Physician Receives Lifetime Achievement Award

ASE's 2015 Physician Lifetime Achievement Award: Fascination with Heat Echo Leads to a Four-Decade Career

GOLDSTEIN steven 2For nearly four decades, Steven Goldstein, MD, MedStar Heart & Vascular Institute’s director of Non-invasive Laboratory, has been a fixture in the field of echocardiography. A longtime member of the American Society for Echocardiography (ASE), Dr. Goldstein has organized and spoken at dozens of conferences, co-edited a textbook and served on numerous committees.

So when ASE announced that Dr. Goldstein would receive its Physician Lifetime Achievement Award for 2015, only one person seemed surprised— Dr. Goldstein himself.

“I couldn’t believe it,” he says. “I’m honored, of course, but I can think of several other people who, in my mind, are far more deserving.” But to fellow professionals like Neil Weissman, MD, president of ASE and head of MedStar Health Research Institute, the choice is no mystery.

“Steve is one of those quiet people who enjoys teaching, answering ques- tions and sharing information,” says Dr. Weissman. “Multiply that over a whole career, and you have someone who has had a positive influence on literally thousands of cardiovascular physicians, both in the U.S. and internationally.”

A native of Louisville, Ky., Dr. Goldstein’s passion for echocardiography was sparked when he took a break prior to his fellowship at Georgetown University in 1975 to spend a year at St George’s Hospital in London. There, he worked with cardiology pioneer Dr. Aubrey Leatham and ultrasound physicist Graham Leech.

“I became totally fascinated with heart echo under their mentorship,”Dr. Goldstein recalls. “The technology was in its infancy, of course, but its poten- tial as a non-invasive means to study and diagnose heart conditions was clear.”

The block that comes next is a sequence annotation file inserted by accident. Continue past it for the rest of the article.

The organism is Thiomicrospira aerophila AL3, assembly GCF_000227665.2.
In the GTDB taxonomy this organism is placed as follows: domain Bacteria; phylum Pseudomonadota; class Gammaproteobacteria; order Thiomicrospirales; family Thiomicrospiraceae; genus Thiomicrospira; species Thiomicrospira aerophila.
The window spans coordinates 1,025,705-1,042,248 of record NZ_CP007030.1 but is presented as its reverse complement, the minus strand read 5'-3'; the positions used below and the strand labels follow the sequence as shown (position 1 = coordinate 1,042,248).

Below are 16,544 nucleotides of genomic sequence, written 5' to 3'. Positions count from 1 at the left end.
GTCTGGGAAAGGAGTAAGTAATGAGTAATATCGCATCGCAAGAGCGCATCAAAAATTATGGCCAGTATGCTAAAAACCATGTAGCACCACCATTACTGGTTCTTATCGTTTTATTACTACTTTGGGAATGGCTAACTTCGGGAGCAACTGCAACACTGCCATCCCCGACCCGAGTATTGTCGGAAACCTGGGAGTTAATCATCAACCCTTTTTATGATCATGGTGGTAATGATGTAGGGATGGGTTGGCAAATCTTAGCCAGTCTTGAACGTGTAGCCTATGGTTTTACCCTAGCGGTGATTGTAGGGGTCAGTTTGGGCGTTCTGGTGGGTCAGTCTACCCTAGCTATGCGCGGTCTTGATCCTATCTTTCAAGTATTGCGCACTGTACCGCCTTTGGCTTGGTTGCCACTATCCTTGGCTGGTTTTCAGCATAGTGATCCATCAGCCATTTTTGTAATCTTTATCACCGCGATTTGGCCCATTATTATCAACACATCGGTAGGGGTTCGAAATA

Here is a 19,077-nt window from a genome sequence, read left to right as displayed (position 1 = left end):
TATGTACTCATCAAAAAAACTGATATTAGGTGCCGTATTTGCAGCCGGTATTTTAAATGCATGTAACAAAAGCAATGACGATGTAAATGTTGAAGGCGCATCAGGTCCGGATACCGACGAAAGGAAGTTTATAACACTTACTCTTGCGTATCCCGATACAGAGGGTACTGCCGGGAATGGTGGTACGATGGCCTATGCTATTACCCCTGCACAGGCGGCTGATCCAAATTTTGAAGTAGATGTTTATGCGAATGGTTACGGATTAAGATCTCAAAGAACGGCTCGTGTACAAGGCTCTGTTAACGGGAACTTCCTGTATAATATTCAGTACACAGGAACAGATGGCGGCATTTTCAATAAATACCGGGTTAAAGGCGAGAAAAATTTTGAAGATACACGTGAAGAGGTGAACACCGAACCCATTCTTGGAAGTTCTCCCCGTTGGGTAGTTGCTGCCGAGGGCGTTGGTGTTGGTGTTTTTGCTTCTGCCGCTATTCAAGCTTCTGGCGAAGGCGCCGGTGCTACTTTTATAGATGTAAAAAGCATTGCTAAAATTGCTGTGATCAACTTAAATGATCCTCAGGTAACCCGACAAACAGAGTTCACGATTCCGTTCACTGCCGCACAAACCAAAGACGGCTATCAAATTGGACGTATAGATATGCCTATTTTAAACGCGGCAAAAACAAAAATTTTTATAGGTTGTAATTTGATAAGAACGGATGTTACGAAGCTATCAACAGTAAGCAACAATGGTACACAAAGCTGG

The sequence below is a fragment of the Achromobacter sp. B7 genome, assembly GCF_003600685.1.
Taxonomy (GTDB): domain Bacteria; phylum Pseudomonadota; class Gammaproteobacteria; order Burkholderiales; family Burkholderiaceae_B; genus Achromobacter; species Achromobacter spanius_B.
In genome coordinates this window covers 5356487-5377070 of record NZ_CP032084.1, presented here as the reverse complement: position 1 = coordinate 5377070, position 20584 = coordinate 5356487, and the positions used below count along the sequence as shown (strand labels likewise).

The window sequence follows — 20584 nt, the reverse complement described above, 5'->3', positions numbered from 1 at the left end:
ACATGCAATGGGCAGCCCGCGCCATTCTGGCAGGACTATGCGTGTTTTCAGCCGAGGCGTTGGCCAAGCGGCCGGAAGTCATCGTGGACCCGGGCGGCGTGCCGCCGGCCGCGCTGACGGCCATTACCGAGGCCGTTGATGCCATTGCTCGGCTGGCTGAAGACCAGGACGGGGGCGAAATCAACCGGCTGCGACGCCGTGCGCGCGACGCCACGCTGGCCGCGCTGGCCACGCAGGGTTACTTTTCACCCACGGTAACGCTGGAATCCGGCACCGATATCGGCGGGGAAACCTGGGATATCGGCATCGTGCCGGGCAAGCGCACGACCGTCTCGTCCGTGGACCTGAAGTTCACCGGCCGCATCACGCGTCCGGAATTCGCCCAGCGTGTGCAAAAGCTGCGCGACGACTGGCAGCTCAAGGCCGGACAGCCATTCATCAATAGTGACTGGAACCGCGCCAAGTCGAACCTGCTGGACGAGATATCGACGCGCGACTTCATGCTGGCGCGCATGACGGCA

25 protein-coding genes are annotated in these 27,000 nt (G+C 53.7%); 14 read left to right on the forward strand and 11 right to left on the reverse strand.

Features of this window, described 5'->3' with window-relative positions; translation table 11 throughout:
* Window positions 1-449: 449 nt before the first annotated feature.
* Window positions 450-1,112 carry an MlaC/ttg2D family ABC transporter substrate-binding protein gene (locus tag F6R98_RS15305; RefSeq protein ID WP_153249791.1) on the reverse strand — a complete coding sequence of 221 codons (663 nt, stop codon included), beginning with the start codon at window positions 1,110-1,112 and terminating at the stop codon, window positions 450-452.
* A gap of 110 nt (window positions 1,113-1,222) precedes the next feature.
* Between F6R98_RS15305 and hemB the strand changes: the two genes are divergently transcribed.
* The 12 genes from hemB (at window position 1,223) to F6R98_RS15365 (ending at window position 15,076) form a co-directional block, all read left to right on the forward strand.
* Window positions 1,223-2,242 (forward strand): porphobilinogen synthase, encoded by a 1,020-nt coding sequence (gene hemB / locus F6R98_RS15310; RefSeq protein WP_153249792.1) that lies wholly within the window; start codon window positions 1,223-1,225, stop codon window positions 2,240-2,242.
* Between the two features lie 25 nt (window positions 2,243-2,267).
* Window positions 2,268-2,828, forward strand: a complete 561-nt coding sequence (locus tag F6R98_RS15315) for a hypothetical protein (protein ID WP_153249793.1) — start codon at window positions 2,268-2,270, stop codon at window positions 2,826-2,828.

Returning to the U.S. to complete his fellowship, Dr. Goldstein accepted an offer from Washington Hospital Center, which was in the process of expanding its cardiology department.

“Dr. Leatham had advised me to go where there are good heart surgeons, so I came here,” he says. “It was marvelous decision.” Dr. Goldstein considers himself blessed to have developed the Hospital Center’s heart echo capabilities in step with advances in technology.

“There’s been remarkable progress over the years,” he says. “Once we could detect only fluid in the heart, we now have tools like transesophageal echo and 3D echo, which can help support and guide procedures in the OR and cath lab.

Having turned 71 in May, Dr. Goldstein shows no sign of slowing down. In addition to his work at the Hospital Center, he maintains an active speaking schedule and is revising an edition of his ASE textbook that will be more than three times the length of its original version.

“I hope to work until I’m 75, or as long as I feel I can contribute,” he says. “To me, all the fun and interesting things that turn up in the heart come through an echo lab. And there’s no place I’d rather be.”